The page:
Banking industry ‘ripest’ for GenAI disruption. But don’t hurry adoption

“I think Generative AI is going to be a mainstay for banking” - Libby Davey, CIO, NGM Group, pictured far right

The banking sector is the “most ripe” of any industry for the successful adoption of generative artificial intelligence (GenAI) technologies, with at least three-quarters of the systems or digital products used within banks lending themselves to GenAI disruption, according to NGM Group information chief Libby Davey.

“There are so many applications and no shortage of use cases for this technology in banking… whether that’s in engineering, credit or risk processes, or just the ability to run complex datasets really quickly, and at scale, to support data-led decisioning,” Davey said, as part of an industry panel hosted by corporate tech developer and consultancy firm Endava on Wednesday evening.

Davey said she was particularly excited about the technology’s potential to transform the employee experience.

“Getting GenAI into the hands of employees I think will be the next really big thing for banking.

“I know OCBC Bank and other global banks are providing [GenAI] technologies for their employees to generate documents, to collaborate, to do their research… or perform code regeneration.”

However, she called for early adoptees to make efforts to allay employees’ justified concerns about the technology and its incursion into their workspace.

“It comes back to the human centricity piece, making sure that people who we want to adopt it are not fearful and trust they are supported to be able to take advantage of it,” Davey said.

Davey warned of emerging technology luddites potentially derailing GenAI rollouts (“out there to ensure that everything fails just so they don’t get disrupted”) urging adopting organisations to take a more considered approach to the technology – one that does not diminish human workforces but that they know is there to augment their efforts.

This more considered approach can also forestall situations where excitement around and rapid adoption of a technology overshadows its practical drawbacks.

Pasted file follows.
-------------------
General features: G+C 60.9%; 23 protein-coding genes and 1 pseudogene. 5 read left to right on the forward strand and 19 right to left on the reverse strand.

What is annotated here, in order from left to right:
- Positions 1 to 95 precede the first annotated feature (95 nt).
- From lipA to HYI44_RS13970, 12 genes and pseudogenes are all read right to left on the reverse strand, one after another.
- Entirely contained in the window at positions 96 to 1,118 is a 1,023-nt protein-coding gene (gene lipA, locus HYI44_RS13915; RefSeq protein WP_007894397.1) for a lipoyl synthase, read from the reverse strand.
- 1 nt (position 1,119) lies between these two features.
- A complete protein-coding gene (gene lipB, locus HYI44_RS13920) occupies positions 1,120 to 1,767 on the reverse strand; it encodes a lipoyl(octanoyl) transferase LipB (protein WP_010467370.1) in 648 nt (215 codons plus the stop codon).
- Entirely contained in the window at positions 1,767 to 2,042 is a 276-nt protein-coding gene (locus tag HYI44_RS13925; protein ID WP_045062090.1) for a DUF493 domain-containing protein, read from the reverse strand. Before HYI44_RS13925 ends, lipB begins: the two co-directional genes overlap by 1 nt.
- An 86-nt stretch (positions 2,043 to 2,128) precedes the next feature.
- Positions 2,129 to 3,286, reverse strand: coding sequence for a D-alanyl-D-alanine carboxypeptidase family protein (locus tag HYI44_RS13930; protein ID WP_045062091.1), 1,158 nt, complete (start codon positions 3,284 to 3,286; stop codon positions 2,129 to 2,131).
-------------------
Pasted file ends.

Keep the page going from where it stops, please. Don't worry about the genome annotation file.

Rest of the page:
She cited banks’ ready deployment of voice recognition technologies in recent years, which are now being easily duped by GenAI voice-mimicking technologies.

“’Voice is your ID’ was going to be the revolution in security. Banks adopted it with fervour – we all did. It seemed like a real step forward. But we’ve realised now it doesn’t take much [to capture] a soundbite and for [a hacker] to replicate any voice really well and very quickly.

“We thought that we had the technology that had given us the advantage to keep our customers protected and secure and, lo and behold, here comes along an advancement that has essentially undone that.

“And now we’re thinking, ‘Maybe we need to step back… to multi-factor authentication. Maybe we leapt into voice recognition too quickly’.”

Davey warned that technologists, particularly CTOs, are the most ardent first adopters of emerging technology, often finding that they have to walk back on a hasty deployment.

“We’re the worst at this – we just adopt, push it out, and think it’s going to solve a business problem.

“We sell it to stakeholders as such… but then we’ll have to come back a little while later and go ‘You know that thing we said was going to revolutionise [the business]? Well, now we think we need to do something else.”

She urged for banks to “go discreetly and go carefully” and seek guidance from experts first.

“Test, test and don’t be in such a hurry to adopt. Think about it going forward.

“That’s where the human-centred piece comes in. Get the wisdom of the crowds. Get some of the black/white hats and others in the space to tell you why it won’t work and why it could go wrong.”

She said NGM Group, made up of the recently merged Newcastle Permanent and Greater Bank brands, like others in the space is currently testing the use of Microsoft Copilot for its employees.

“Our engineers are really excited by it. We’ve put in some safe sandpits for that for some innovation, and using it in operations and areas that you’d expect us to be using it.”

She noted that challenger and smaller mutual banks that “spend members’ money” must take a more conservative approach to tech adoption.

“We’re a mutual, without the scale and resources of the big four banks, so for us using GenAI has to be a very specific use case, one that we’re really confident is going to drive an outcome for us.”

She said NGM is currently building out an AI strategy, urging other organisations to have their AI foundations and frameworks in place to ensure adoption is well considered and that risks accounted for.

AI, she said, is the topic du jour for corporate boards at the moment, as the risks of these technologies in corporate environments become more acute.

“I went from talking to boards about cloud and data to now, where all I talk about is AI, GenAI and cyber.

“We’re very, very excited by [GenAI] and will use it where it makes sense.”